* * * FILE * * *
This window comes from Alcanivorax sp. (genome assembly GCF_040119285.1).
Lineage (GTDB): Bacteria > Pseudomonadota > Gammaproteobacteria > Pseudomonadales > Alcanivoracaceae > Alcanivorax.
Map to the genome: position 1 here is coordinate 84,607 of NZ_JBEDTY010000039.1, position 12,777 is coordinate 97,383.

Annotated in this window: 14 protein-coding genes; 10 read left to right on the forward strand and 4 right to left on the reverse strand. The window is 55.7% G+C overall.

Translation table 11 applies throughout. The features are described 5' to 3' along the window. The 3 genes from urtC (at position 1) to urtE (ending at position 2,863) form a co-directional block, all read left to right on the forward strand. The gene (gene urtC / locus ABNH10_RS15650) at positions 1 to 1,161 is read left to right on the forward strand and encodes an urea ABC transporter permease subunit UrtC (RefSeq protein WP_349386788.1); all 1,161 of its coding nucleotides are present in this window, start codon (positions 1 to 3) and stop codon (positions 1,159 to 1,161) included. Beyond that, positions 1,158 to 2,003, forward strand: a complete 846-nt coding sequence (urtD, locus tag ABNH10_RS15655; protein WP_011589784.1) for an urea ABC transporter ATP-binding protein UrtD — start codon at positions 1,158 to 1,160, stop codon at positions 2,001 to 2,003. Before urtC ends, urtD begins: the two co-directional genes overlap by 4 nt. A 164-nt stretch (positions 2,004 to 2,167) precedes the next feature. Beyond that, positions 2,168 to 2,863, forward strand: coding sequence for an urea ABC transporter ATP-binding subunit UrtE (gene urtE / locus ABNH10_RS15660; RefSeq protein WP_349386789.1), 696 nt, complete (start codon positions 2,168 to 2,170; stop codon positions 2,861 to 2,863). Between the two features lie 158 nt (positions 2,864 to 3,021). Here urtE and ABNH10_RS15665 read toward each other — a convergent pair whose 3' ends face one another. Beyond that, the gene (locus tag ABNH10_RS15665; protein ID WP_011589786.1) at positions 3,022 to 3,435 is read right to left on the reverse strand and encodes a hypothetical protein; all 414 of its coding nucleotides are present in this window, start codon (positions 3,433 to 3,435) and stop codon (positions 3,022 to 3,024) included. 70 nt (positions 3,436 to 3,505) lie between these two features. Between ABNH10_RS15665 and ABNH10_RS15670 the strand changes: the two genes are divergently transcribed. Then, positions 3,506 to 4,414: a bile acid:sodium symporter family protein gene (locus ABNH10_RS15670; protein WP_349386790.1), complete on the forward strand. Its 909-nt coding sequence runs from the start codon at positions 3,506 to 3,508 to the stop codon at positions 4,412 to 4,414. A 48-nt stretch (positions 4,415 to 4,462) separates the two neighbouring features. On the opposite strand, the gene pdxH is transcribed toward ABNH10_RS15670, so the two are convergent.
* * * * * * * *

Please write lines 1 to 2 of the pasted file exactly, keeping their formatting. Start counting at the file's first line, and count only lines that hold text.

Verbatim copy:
This window comes from Alcanivorax sp. (genome assembly GCF_040119285.1).
Lineage (GTDB): Bacteria > Pseudomonadota > Gammaproteobacteria > Pseudomonadales > Alcanivoracaceae > Alcanivorax.